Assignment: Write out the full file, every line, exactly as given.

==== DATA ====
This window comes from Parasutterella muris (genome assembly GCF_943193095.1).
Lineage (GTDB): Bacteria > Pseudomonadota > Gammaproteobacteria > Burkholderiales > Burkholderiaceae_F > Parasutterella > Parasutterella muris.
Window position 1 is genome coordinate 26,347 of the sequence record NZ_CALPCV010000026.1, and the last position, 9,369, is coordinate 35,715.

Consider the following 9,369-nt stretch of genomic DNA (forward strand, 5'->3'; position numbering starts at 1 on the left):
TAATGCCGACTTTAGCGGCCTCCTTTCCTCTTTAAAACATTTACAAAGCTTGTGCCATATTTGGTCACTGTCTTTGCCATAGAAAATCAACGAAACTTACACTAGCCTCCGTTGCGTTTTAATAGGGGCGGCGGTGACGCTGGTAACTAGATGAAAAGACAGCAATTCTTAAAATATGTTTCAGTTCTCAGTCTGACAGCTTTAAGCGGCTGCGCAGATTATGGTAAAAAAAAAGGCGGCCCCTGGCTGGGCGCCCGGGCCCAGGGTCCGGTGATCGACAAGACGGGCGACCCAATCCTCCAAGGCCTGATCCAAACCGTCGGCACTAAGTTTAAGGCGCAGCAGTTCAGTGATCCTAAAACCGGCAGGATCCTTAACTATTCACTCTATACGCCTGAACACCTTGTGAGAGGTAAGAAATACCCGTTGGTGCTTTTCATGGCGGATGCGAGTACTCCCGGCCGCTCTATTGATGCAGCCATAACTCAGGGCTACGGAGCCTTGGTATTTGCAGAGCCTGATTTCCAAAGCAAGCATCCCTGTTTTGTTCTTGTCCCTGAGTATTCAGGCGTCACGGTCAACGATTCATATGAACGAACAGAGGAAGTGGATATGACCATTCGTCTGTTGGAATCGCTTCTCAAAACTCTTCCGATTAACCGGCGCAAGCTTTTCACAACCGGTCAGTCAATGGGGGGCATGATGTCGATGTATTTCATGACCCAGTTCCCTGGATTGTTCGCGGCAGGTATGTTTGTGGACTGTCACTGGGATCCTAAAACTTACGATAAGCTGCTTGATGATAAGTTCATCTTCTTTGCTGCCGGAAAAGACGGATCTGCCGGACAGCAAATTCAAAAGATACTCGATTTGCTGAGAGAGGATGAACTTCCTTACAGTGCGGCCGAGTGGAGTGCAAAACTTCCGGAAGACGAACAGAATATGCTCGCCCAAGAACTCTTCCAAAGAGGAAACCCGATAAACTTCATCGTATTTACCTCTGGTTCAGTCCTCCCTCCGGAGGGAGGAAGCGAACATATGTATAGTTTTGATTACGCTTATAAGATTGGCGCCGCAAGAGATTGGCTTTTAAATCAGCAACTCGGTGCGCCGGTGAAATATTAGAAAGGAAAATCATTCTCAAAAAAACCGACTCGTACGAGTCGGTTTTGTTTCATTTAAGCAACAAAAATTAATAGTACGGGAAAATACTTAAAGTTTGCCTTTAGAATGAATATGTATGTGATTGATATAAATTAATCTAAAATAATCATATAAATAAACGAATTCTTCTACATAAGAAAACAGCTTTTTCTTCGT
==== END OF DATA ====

This window comes from Parasutterella muris (genome assembly GCF_943193095.1).
Lineage (GTDB): Bacteria > Pseudomonadota > Gammaproteobacteria > Burkholderiales > Burkholderiaceae_F > Parasutterella > Parasutterella muris.
Window position 1 is genome coordinate 26,347 of the sequence record NZ_CALPCV010000026.1, and the last position, 9,369, is coordinate 35,715.

Consider the following 9,369-nt stretch of genomic DNA (forward strand, 5'->3'; position numbering starts at 1 on the left):
TAATGCCGACTTTAGCGGCCTCCTTTCCTCTTTAAAACATTTACAAAGCTTGTGCCATATTTGGTCACTGTCTTTGCCATAGAAAATCAACGAAACTTACACTAGCCTCCGTTGCGTTTTAATAGGGGCGGCGGTGACGCTGGTAACTAGATGAAAAGACAGCAATTCTTAAAATATGTTTCAGTTCTCAGTCTGACAGCTTTAAGCGGCTGCGCAGATTATGGTAAAAAAAAAGGCGGCCCCTGGCTGGGCGCCCGGGCCCAGGGTCCGGTGATCGACAAGACGGGCGACCCAATCCTCCAAGGCCTGATCCAAACCGTCGGCACTAAGTTTAAGGCGCAGCAGTTCAGTGATCCTAAAACCGGCAGGATCCTTAACTATTCACTCTATACGCCTGAACACCTTGTGAGAGGTAAGAAATACCCGTTGGTGCTTTTCATGGCGGATGCGAGTACTCCCGGCCGCTCTATTGATGCAGCCATAACTCAGGGCTACGGAGCCTTGGTATTTGCAGAGCCTGATTTCCAAAGCAAGCATCCCTGTTTTGTTCTTGTCCCTGAGTATTCAGGCGTCACGGTCAACGATTCATATGAACGAACAGAGGAAGTGGATATGACCATTCGTCTGTTGGAATCGCTTCTCAAAACTCTTCCGATTAACCGGCGCAAGCTTTTCACAACCGGTCAGTCAATGGGGGGCATGATGTCGATGTATTTCATGACCCAGTTCCCTGGATTGTTCGCGGCAGGTATGTTTGTGGACTGTCACTGGGATCCTAAAACTTACGATAAGCTGCTTGATGATAAGTTCATCTTCTTTGCTGCCGGAAAAGACGGATCTGCCGGACAGCAAATTCAAAAGATACTCGATTTGCTGAGAGAGGATGAACTTCCTTACAGTGCGGCCGAGTGGAGTGCAAAACTTCCGGAAGACGAACAGAATATGCTCGCCCAAGAACTCTTCCAAAGAGGAAACCCGATAAACTTCATCGTATTTACCTCTGGTTCAGTCCTCCCTCCGGAGGGAGGAAGCGAACATATGTATAGTTTTGATTACGCTTATAAGATTGGCGCCGCAAGAGATTGGCTTTTAAATCAGCAACTCGGTGCGCCGGTGAAATATTAGAAAGGAAAATCATTCTCAAAAAAACCGACTCGTACGAGTCGGTTTTGTTTCATTTAAGCAACAAAAATTAATAGTACGGGAAAATACTTAAAGTTTGCCTTTAGAATGAATATGTATGTGATTGATATAAATTAATCTAAAATAATCATATAAATAAACGAATTCTTCTACATAAGAAAACAGCTTTTTCTTCGT